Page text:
The Pleasure of Reading! Revisited!

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I have spent the majority of my time on this blog writing about writing, so I thought I would address the most fundamental and most important part of this experience with books: reading.

I have been reading my entire life; in fact, I cannot remember a time when I did not read. And reading has informed my life in many ways, not only in terms of career but also in the joys of life itself.

I read books, I teach them, and I write about them, but mostly, I enjoy them. I remember my mother telling me when I was very little that you can go many places that you might not ever have a chance to visit, real and made up, if you read. And I have visited and continue to journey to real and fantastic lands.

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I am not a reading snob. While I teach college English Literature, I read in a very wide range, from adventure and horror to drama and so-called high literature, although I am not so certain that this distinction is accurate. Both Shakespeare and Dickens were considered popular writers in their time. Hemingway straddled the mythical fence of literature and genre writing. Today, I happily read authors in a multitude of genres, including Stephen King and John Connolly, among many others. So, I read whatever I choose, in any area. And I get great pleasure from the reading.

I hope that all people can experience this pleasure. I realize not everyone will, but I can keep hoping they do.

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GallowsHillFinalCoverEbook

Gallows Hill can be found here in ebook.

Gallows Hill in paperback can be found here.

An interview about Gallows Hill can be found here.

32570160

Please follow the following links to find my novel:

ebook

Print book

Thank you!

The book trailer:

Maledicus:Investigative Paranormal Society Book I

My radio interview:

interview

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Available on Amazon

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Who Are Some of Your Favorite Victorian Writers?

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In the next entry in my series on favorite writers, I want to consider Victorian authors, with a time period defined as the time of Queen Victoria’s reign–1837-1901. This period has been filled with many excellent writers, and I will focus on only a few as my choices. I could, however, easily expand my list.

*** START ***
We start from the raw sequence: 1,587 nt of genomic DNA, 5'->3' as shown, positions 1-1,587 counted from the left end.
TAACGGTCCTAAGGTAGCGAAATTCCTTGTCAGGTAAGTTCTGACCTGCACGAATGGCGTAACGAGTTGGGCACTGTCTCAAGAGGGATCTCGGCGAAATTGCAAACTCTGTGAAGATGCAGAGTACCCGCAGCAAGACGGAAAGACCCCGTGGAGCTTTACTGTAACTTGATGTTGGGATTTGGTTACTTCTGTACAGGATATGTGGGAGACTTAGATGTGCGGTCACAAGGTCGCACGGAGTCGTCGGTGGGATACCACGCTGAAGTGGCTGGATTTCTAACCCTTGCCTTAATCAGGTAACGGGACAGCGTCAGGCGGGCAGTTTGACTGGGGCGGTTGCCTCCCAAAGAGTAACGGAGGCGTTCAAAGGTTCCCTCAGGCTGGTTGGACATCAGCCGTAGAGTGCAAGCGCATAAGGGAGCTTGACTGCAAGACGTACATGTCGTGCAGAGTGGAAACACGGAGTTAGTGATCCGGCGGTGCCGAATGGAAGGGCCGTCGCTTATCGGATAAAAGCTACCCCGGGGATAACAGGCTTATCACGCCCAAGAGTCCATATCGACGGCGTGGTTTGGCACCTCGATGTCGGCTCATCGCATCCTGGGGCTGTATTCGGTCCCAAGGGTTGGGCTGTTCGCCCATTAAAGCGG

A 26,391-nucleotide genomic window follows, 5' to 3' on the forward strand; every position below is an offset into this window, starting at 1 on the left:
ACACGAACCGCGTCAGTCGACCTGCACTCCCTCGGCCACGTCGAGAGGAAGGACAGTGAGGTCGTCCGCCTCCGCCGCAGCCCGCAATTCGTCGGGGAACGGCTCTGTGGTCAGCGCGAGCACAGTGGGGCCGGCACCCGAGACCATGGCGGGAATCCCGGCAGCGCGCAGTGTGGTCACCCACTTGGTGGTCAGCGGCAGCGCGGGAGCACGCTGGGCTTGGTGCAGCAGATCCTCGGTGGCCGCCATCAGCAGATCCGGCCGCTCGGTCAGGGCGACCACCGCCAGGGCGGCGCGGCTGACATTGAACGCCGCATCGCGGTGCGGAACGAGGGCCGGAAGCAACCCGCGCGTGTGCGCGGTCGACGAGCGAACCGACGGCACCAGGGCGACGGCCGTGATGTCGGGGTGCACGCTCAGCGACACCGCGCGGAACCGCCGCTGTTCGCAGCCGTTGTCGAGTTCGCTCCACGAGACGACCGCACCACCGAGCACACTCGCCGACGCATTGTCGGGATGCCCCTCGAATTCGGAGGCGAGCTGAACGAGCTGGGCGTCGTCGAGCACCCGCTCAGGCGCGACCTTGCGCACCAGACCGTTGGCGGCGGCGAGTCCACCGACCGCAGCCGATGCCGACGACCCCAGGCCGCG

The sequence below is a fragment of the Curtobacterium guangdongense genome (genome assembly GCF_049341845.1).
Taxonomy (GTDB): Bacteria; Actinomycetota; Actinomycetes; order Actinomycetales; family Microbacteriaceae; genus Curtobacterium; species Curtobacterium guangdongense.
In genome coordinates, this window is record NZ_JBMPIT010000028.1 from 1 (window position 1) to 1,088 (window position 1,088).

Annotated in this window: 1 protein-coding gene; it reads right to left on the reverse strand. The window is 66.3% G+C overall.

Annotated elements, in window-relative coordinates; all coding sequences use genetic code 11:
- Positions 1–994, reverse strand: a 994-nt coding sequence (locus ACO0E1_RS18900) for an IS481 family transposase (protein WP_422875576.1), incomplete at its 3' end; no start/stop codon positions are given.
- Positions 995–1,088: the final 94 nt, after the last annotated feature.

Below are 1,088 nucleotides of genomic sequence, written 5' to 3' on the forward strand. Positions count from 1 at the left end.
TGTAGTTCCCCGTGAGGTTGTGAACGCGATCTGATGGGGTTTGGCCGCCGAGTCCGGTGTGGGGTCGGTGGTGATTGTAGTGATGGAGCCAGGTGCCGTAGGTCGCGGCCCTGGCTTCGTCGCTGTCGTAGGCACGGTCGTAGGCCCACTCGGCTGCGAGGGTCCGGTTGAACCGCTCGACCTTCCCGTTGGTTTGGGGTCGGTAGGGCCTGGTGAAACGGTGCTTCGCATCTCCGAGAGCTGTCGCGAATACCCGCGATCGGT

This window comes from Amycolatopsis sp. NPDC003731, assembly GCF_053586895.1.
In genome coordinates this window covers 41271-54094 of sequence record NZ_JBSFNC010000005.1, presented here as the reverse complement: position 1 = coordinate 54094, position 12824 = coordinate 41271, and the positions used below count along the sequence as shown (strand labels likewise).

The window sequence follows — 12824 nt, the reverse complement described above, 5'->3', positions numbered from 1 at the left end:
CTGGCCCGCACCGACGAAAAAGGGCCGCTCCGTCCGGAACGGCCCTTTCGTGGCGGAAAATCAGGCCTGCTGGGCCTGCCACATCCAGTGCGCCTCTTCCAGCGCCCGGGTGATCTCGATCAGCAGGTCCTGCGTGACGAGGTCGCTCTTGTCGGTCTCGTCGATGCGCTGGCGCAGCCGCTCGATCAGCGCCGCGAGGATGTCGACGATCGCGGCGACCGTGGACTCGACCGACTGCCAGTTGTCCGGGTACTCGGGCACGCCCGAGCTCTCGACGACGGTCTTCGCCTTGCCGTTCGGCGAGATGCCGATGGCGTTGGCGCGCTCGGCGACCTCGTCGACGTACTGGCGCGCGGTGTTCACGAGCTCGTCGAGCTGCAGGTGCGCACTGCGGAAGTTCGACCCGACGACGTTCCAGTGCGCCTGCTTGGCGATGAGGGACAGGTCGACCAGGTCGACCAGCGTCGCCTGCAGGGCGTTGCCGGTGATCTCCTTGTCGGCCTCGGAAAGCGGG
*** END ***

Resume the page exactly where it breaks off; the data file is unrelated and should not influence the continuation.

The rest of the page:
Without further discussion, here are three of my favorite Victorian writers:

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Charles Dickens

Dickens was an extraordinary success, both as a popular writer and with critics. His work is part of the body of literature, and he has touched much of the population of the world. Among his most important and well-known pieces are A Christmas Carol, A Tale of Two Cities, and Great Expectations.

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Thomas Hardy

He achieved much in fewer novels than Dickens. Among his novels are Tess of the d’Urbervilles, Jude the Obscure, and Far From The Madding Crowd.

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Emily Bronte

While writing only one novel, her extraordinary Gothic piece, Wuthering Heights, places her among the great Gothic writers.

 

So, I ask all of you, who are some of your favorite Victorian writers?

Dining With Characters, Part 4–Revisited

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(John Trumball)

I chose this painting for the mood of calm it suggests, perhaps after a storm.  It seems like an ideal piece to suggest that redemption is possible.

For this particular culinary and fictional interlude, I want to speak with a few characters who have achieved redemption at the end of the work in which they appear: Ebeneezer Scrooge from Charles Dickens’ A Christmas Carol, Leontes from William Shakespeare’s The Winter’s Tale and Larry Underwood from Stephen King’s The Stand. Some characters are heroic from the beginning of the story through to the end, but some, if not the complete antagonist of the tale, are deeply flawed. In the cases of these three characters they are all deeply damaged, if not morally defective, when we see them much earlier in their respective works.

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https://commons.wikipedia.org